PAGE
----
And if we walk into an Akha village, or a Tai Dam village, or into practically any village in the region and look around, sooner or later we will find someone weaving or spinning. And when we watch Dominic and Tashi watch a woman as she spins or weaves, studying her feet and hands as she manipulates the wonderfully mysterious and complicated process, and out comes cloth, we realize we are just like them. We're in awe.
* * * * *
Coconut Milk Sticky Rice with Mangoes
Many people first encounter sticky rice in this classic Thai-Lao sweet. Most are astonished and delighted and immediately want to know how to make it at home. The recipe is very simple. As with most of the sweets in Southeast Asia, you can eat Coconut Milk Sticky Rice as a snack or serve it as a dessert.
3 cups sticky rice, soaked overnight in water or thin coconut milk and drained.
2 cups canned or fresh coconut milk
3/4 cup palm sugar, or substitute brown sugar
1 teaspoon salt
4 ripe mangoes, or substitute ripe peaches or papayas
OPTIONAL GARNISH: Mint or Asian basil sprigs
Steam the sticky rice until tender [Soak sticky rice for 12 hours beforehand, or follow instructions on package].
Meanwhile, place the coconut milk in a heavy pot and heat over medium heat until hot. Do not boil. Add the sugar and salt and stir to dissolve completely.
When the sticky rice is tender, turn it out into a bowl and pour 1 cup of the hot coconut milk over; reserve the rest. Stir to mix the liquid into the rice, then let stand for 20 minutes to an hour to allow the flavors to blend.
Meanwhile, peel the mangoes. The mango pit is flat and you want to slice the mango flesh off the pit as cleanly as possible. One at a time, lay the mangoes on a narrow side on a cutting board and slice lengthwise about 1/2 inch from the center--your knife should cut just along the flat side of the pit; if it strikes the pit, shift over a fraction of an inch more until you can slice downward. Repeat on the other side of the pit, giving you two hemispherical pieces of mango. (The cook gets to snack on the stray bits of mango still clinging to the pit.) Lay each mango half flat and slice thinly crosswise.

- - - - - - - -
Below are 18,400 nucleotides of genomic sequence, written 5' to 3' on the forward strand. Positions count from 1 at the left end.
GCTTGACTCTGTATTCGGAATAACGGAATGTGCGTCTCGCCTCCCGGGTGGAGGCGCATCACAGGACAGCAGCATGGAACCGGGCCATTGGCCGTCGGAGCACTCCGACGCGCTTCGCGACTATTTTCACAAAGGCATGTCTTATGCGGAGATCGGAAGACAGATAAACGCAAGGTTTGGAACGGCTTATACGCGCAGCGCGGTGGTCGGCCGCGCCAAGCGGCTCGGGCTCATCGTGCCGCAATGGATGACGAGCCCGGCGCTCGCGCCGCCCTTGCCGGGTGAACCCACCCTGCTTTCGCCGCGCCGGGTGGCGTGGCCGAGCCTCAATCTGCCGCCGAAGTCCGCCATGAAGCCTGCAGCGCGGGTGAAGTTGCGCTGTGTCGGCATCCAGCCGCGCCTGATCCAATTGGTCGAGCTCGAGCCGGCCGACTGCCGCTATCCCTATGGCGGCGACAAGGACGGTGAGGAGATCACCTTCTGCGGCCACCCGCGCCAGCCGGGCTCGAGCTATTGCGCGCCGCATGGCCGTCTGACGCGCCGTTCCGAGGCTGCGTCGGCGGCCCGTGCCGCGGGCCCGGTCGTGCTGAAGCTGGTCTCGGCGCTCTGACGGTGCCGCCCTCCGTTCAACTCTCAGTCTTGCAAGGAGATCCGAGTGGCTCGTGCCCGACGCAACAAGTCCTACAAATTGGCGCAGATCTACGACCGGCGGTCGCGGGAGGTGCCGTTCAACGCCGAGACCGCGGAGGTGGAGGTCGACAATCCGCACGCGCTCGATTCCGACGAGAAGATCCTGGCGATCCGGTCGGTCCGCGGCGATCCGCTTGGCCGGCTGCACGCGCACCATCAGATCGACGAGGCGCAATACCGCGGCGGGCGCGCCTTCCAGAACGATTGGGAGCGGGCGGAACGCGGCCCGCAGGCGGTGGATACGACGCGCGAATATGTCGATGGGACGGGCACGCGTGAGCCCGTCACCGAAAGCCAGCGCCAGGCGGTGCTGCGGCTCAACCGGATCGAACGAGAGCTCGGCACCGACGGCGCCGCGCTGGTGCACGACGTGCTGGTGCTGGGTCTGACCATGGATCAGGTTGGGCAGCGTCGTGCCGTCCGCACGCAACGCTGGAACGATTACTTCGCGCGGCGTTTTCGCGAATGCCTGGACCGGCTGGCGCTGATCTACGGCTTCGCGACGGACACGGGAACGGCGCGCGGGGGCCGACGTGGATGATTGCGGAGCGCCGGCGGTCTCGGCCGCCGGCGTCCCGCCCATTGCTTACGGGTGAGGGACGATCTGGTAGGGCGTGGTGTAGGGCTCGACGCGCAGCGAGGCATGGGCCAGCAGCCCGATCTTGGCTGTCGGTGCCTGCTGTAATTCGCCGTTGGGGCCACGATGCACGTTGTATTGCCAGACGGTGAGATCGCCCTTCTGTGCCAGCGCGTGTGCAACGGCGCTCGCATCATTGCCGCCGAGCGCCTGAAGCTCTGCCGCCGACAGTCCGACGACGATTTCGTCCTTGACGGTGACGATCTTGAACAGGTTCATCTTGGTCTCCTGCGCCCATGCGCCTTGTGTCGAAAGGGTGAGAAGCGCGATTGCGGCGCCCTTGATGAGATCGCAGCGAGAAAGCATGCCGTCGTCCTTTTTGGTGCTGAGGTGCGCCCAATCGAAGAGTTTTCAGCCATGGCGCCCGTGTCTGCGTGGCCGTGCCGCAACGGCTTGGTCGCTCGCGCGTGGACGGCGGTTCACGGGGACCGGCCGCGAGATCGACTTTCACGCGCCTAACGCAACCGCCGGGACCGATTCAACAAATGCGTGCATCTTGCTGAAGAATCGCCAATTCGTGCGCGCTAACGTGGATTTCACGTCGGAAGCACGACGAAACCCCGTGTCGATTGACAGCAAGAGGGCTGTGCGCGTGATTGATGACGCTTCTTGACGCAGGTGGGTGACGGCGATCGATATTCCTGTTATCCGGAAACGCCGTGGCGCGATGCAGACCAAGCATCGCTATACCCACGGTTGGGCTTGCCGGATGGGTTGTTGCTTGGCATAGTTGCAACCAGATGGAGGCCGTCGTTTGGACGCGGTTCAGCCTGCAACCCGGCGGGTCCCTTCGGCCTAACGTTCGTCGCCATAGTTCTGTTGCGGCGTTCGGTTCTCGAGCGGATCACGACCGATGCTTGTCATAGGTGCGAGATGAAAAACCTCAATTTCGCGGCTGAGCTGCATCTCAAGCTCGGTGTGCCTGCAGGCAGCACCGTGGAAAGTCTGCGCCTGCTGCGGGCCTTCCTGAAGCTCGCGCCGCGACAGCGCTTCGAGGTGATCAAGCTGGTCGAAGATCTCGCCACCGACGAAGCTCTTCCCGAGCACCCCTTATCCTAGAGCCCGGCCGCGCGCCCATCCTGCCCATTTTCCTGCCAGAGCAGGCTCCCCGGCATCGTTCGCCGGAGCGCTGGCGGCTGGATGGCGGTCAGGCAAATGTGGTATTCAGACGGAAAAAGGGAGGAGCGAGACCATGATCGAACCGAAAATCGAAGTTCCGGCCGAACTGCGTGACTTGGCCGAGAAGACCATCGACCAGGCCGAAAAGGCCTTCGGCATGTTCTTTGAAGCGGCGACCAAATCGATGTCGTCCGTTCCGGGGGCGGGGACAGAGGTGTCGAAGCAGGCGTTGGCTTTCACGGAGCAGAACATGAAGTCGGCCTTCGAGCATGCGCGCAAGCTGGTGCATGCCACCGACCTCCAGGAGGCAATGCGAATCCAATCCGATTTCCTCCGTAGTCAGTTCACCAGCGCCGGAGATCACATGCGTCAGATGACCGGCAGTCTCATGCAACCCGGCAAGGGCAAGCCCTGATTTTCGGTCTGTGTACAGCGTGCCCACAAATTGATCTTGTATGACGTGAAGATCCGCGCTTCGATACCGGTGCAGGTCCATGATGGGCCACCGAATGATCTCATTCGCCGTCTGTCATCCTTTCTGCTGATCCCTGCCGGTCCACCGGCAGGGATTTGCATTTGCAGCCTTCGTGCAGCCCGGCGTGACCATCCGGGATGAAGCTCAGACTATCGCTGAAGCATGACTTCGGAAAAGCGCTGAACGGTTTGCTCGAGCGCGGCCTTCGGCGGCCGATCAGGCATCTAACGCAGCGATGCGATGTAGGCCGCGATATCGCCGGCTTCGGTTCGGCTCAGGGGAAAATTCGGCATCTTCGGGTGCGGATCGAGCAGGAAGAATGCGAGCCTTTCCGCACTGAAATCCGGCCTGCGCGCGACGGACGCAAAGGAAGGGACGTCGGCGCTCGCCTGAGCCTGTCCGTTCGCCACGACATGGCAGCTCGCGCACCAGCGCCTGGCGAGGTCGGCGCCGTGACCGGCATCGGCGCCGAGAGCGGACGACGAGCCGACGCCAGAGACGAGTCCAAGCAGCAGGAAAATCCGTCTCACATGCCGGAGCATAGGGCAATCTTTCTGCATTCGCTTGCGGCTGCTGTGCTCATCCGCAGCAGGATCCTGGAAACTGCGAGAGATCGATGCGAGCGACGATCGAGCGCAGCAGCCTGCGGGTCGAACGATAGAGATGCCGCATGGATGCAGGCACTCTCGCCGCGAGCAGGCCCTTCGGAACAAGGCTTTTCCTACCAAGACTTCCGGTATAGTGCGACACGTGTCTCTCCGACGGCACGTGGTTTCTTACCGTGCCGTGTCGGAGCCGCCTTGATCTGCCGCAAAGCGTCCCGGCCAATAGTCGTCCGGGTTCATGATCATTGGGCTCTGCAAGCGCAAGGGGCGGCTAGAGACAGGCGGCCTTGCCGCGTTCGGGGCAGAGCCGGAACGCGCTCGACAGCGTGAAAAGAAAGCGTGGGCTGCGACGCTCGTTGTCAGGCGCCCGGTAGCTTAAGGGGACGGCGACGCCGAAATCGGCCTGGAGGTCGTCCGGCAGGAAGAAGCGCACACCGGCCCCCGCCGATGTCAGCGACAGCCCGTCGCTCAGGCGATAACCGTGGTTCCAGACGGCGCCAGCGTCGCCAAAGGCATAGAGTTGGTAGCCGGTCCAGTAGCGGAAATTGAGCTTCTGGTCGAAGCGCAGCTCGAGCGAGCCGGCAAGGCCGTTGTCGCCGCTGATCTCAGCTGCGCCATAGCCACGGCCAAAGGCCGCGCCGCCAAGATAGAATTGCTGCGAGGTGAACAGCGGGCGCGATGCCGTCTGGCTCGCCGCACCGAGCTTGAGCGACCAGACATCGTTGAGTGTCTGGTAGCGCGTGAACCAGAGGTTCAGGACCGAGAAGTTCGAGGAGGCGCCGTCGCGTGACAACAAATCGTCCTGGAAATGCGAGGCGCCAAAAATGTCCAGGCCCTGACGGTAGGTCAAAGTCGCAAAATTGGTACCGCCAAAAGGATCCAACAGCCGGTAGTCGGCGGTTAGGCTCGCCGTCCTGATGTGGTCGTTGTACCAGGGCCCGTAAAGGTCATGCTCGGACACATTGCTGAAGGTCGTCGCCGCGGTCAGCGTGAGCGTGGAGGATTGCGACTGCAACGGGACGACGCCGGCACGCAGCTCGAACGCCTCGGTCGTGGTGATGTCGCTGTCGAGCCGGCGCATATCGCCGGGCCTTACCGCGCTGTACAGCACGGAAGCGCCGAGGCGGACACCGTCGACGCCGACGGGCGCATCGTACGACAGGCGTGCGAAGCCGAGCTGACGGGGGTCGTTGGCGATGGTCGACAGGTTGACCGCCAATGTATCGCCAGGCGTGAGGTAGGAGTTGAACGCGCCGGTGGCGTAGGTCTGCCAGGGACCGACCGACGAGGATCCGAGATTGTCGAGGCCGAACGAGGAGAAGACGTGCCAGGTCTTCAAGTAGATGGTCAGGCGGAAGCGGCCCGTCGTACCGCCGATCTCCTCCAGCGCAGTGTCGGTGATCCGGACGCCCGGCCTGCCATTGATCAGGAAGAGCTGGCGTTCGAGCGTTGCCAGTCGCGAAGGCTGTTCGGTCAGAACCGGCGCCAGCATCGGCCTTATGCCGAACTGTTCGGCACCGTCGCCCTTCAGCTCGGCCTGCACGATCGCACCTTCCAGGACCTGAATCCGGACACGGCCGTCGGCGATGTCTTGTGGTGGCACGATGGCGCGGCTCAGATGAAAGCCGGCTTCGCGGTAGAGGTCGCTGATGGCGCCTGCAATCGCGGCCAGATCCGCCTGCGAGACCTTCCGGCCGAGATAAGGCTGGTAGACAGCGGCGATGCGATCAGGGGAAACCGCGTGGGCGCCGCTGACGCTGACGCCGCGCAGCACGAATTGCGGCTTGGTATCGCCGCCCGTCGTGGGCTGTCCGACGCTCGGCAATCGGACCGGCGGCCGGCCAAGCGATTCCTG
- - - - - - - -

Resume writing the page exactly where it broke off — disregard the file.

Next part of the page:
To serve individually, place an oval mound of sticky rice on each dessert plate and place a sliced half-mango decoratively beside it. top with a sprig of mint or basil if you wish. Or, place the mango slices on a platter and pass it around, together with a serving bowl containing the rice, allowing guests to serve themselves. Stir the remaining sweetened coconut milk thoroughly, transfer to a small serving bowl or crute, and pass it separately, with a spoon, so guests can spoon on extra as they wish.
NOTES: You can substitute black Thai sticky rice for half the white rice. Soak the two rices together; the white rice will turn a beautiful purple as it takes on color from the black rice. Cooking will take 10 minutes longer.
Unlike plain sticky rice, Coconut Milk Sticky Rice has enough moisture and oils in it that it keeps well for 24 hours, in a covered container in the refrigerator, without drying it out. Rewarm it the next day by steaming or in a microwave.
Quick and Tasty Yunnanese Potatoes
This is slightly chile-hot and very, very good, either hot from the wok or at room temperature. Serve as part of a rice meal with grilled or stir-fried meat, some lightly flavoured Chinese greens, and a soup. It also makes great leftovers, cold or reheated. We like the leftovers topped by lightly stir-fried greens and a fried egg. No extra seasoning needed.
2 pounds potatoes (see Note)